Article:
Wuzhen, which lies about 70 miles southwest of Shanghai, is one of the most famous of the small, so-called "water towns" found along China's ancient Grand Canal, which stretches south from Beijing to the city of Hangzhou.
Established in 872, Wuzhen and its ambience have remained largely unchanged. Most of its current, carefully preserved buildings date from the late 19th century, and its ancient stone bridges are constructed in a variety of shapes and designs. The arched spans are particularly attractive and provide the perfect spot from which to photograph the intriguing scenery along the canals.
I first visited Wuzhen some 10 years ago, when it was a "closed town" and special permission had to be obtained. The town was designated an official tourist attraction in early 2007.
Its rehabilitation into an attraction could have gone awry, but it's been achieved with great vision and care. Wuzhen's characteristic features have been preserved, and traditional activities incorporated into a planned experience in the middle of what is still very much a living town.
There are no modern signs, no glass-fronted shops, and its ancient ways of life seem to have been maintained. I wandered down alleys in the morning, watching the town come to life for its daily quota of visitors. Shopkeepers were opening their "doors," actually a series of planks fitted together like a fence that are removed and stacked against a wall, to be refitted at the close of business.
In one shop, a young woman prepares rice patties. At another, a man makes sweets, drawing out long skeins resembling spaghetti from a sugary mix. There are shops selling colorful lanterns and painted umbrellas, and craftsmen make intricate silverware while ladies work assiduously on traditional embroidery.
Tucked away in an alleyway lies the superb Chinese Footbinding Culture Museum. Practiced for nearly a millennium as a way to afford women higher social status, enabling them to marry into money, footbinding only stopped in 1911. The museum features a collection of 825 pairs of tiny boots and shoes from various regions of China, all beautifully preserved and artistically arranged and displayed together with footbinding tools.
Wuzhen is divided into two main parts: the smaller Dongzha, or eastern part, which is more open and boasts a canal more than 1,200 feet long, and the main Xizha, or western part. The Xizha Scenic Area comprises 12 individual islands surrounded by canals, which are only accessible by boat. The islands are interlinked by 72 stone bridges of various shapes and sizes, with mile-long Xizha Old Street running east to west.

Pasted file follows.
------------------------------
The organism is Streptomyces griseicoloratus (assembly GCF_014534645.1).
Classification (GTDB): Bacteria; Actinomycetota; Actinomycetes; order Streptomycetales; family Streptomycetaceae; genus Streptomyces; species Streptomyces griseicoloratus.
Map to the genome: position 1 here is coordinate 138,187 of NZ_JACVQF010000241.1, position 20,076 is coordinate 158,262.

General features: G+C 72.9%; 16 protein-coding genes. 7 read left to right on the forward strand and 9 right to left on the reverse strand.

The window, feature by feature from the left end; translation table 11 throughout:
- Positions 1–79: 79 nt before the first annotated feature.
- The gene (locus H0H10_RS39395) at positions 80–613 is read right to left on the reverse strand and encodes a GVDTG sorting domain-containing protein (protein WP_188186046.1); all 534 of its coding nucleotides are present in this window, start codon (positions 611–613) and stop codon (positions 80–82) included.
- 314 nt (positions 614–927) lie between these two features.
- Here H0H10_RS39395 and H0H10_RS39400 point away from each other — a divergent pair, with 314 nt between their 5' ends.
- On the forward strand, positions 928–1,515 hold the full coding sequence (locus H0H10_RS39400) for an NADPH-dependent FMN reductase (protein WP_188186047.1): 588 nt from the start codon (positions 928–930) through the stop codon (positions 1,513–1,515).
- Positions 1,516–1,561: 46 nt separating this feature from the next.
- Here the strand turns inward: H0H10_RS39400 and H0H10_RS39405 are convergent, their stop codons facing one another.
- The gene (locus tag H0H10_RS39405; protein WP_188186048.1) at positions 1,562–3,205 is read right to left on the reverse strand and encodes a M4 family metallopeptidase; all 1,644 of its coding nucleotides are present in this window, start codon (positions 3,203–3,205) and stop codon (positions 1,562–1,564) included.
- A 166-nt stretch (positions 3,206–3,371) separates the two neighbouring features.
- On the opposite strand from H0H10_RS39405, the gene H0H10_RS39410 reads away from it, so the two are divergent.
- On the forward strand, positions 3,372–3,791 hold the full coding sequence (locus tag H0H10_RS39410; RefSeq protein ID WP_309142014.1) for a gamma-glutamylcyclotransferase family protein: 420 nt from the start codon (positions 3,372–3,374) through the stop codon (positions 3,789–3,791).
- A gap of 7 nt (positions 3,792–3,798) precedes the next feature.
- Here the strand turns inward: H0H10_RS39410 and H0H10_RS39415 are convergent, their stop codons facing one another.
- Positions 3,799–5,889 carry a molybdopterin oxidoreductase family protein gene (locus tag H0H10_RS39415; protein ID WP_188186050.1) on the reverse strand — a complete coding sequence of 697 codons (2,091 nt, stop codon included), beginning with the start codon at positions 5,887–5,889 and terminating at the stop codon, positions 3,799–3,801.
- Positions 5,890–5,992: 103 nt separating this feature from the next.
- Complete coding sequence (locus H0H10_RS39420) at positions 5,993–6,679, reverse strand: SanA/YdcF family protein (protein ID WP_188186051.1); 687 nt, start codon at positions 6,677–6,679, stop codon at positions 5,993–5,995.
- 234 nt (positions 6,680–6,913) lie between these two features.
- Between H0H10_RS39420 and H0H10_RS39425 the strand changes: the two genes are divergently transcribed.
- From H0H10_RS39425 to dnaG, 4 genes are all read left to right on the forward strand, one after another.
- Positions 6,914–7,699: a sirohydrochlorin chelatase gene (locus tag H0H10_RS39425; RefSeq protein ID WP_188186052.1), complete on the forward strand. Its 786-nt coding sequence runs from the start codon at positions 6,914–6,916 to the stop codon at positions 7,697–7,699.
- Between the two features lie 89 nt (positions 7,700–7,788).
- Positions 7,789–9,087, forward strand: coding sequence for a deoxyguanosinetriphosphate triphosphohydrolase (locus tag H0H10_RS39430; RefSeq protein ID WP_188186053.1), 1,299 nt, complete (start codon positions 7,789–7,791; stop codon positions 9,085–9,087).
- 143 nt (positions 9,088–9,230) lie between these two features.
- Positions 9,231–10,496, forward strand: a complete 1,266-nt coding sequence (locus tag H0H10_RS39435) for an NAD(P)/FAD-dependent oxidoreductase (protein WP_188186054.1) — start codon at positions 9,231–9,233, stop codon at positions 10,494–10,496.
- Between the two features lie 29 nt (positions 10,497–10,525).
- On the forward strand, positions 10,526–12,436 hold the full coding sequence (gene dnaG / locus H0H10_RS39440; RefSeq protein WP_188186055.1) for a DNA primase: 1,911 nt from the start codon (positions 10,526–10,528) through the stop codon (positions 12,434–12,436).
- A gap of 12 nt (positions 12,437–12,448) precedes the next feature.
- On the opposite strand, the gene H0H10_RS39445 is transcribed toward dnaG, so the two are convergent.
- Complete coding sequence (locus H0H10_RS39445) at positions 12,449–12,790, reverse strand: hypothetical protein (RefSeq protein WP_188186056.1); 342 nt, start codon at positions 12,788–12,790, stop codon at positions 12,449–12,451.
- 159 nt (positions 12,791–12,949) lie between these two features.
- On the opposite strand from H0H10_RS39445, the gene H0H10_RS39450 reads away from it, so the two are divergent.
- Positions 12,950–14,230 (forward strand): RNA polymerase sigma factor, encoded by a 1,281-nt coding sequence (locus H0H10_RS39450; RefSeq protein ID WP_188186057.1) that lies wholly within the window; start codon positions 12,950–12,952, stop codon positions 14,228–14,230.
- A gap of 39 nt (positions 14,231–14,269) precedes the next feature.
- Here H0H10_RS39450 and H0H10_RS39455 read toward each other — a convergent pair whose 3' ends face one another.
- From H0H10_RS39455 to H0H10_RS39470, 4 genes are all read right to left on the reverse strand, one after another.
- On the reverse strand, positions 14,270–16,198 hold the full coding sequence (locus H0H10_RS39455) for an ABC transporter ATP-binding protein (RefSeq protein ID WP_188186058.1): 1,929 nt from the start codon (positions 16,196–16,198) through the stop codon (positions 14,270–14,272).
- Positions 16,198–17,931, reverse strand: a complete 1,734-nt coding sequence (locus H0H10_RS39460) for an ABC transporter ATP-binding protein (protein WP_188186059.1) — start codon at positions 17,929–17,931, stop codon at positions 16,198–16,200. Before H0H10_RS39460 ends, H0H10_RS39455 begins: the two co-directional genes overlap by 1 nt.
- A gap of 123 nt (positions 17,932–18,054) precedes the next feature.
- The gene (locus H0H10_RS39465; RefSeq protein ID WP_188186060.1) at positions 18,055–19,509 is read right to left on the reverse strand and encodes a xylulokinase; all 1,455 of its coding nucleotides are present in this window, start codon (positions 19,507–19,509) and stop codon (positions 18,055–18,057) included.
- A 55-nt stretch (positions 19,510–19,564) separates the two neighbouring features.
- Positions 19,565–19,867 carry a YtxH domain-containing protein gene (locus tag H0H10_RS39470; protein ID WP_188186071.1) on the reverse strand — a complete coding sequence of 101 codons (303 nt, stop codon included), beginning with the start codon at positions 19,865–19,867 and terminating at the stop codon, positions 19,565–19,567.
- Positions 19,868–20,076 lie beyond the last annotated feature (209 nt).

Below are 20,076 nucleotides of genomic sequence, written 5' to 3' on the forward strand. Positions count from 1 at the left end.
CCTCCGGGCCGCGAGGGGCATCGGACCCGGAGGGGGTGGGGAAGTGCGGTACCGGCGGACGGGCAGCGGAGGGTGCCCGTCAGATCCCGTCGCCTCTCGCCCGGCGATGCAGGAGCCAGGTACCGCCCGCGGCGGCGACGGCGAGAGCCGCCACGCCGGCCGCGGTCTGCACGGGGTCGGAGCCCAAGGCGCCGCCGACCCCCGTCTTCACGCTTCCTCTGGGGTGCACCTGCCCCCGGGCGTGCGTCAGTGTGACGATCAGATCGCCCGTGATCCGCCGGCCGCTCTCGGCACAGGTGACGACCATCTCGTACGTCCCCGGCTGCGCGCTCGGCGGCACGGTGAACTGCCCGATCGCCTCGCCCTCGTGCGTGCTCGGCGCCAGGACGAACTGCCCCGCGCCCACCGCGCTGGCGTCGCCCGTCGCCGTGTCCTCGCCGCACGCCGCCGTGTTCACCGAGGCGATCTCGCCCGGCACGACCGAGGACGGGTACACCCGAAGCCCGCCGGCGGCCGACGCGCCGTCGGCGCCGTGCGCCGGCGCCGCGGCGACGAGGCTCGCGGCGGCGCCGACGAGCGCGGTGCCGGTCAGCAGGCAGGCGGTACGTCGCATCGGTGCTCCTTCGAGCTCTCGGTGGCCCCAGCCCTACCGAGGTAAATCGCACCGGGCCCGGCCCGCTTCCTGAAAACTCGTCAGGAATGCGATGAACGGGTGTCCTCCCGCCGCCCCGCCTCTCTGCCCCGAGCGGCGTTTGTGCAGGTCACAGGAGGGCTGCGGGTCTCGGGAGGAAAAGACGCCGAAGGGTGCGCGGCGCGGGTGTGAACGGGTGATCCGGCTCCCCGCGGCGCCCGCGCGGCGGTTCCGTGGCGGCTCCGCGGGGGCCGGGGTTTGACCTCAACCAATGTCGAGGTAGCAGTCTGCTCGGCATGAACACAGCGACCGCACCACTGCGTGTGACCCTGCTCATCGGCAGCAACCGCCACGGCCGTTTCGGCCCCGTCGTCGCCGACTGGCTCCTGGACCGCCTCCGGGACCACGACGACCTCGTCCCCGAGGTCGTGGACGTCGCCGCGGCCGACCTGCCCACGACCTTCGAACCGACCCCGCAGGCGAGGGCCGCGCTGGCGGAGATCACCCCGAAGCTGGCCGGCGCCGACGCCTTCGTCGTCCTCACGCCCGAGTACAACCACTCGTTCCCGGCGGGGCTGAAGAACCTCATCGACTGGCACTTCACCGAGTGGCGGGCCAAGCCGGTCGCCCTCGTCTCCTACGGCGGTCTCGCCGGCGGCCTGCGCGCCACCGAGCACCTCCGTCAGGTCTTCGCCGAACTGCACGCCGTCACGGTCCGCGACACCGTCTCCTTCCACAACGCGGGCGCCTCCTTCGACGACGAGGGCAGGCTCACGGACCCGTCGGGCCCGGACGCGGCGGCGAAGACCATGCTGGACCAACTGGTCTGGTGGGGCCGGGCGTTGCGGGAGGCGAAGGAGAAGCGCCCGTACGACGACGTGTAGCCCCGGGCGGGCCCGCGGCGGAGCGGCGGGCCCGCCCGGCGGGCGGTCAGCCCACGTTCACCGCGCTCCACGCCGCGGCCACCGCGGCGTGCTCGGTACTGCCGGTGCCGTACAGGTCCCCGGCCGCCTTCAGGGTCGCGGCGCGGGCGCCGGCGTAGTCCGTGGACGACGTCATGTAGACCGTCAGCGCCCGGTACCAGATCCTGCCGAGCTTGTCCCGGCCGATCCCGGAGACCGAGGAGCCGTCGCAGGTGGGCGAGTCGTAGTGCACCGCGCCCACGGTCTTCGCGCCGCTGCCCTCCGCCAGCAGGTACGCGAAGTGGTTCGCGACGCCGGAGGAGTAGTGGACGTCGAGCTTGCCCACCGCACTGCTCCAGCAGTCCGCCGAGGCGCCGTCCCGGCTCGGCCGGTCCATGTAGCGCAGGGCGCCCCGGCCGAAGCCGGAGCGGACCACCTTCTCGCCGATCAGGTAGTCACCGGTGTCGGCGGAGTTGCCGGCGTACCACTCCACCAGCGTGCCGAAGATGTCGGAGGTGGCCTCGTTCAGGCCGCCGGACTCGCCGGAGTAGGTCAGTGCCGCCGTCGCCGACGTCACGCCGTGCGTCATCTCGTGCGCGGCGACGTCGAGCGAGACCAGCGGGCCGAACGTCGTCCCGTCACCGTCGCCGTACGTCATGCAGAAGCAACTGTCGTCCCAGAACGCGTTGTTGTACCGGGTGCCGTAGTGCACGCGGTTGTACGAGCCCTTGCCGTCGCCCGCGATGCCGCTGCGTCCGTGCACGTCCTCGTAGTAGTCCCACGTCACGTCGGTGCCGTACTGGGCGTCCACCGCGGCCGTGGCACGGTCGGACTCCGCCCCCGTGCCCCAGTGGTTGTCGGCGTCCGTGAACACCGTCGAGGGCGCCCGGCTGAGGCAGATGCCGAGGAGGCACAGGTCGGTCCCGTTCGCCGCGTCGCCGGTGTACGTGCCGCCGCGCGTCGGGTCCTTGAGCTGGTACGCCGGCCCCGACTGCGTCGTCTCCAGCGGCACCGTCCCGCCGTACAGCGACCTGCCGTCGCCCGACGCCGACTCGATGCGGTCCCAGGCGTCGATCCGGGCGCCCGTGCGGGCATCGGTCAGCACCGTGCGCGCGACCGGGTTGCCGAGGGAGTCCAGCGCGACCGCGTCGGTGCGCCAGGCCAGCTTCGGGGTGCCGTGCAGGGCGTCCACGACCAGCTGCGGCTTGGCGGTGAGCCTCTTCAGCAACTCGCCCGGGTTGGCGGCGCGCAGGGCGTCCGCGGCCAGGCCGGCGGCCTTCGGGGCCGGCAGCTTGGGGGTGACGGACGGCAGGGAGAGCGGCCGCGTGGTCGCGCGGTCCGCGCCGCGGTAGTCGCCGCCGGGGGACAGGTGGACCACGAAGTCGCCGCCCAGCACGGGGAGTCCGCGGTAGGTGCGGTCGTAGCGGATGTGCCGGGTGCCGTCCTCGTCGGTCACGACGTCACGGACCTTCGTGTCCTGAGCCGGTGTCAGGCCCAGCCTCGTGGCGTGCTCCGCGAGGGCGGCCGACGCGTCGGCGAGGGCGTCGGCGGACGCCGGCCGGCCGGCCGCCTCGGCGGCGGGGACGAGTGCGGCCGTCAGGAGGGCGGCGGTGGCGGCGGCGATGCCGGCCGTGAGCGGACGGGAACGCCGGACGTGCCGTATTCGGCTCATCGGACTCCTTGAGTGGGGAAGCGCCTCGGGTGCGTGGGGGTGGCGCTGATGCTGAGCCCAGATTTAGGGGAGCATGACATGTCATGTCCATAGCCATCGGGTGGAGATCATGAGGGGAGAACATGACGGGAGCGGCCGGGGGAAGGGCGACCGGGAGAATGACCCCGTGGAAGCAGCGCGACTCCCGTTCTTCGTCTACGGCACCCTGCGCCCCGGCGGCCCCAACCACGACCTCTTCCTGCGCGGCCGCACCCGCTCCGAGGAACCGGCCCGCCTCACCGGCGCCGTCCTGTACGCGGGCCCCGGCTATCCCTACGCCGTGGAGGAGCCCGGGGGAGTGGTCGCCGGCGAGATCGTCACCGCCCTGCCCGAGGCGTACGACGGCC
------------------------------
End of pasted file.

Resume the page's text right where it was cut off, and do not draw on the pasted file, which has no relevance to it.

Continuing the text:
Wuzhen's waterways are undeniably its highlight. In Xizha, along the Xishi River, bridges span the narrow canals and, together with ancient docks and waterside pavilions, are a photographer's delight. A ride in a small boat, propelled like a gondola, also provides many interesting angles and shots.
The most interesting of Wuzhen's bridges are Tongji Bridge and Renji Bridge, two arched spans that form a right angle. While standing beside one bridge, you can see the other through the opening; hence, the two bridges are named the "Bridge in Bridge."
Wuzhen has a number of hotels where checking in seems like stepping back into history. I stayed at the Tongan Hotel, which encompasses an entire island. Its comfortable rooms and suites overlook the town's waterways.
Wuzhen Clubhouse comprises three beautifully restored Ming and Qing Dynasty timber manor houses. Traditional gabled roofs and upturned eaves, intricate wood carvings and striking stonework can be seen at every turn.
Situated next to Wuzhen's historical pharmacy, Heal Town House places a strong emphasis on recuperation and, not surprisingly, healing. It is part of the Leading Hotels of the World portfolio.
Visiting Wuzhen costs 120 yuan, or about $18. The fee includes a canal boat ride.
For more information, visit www.wuzhen.com.cn/wuzhen.eng.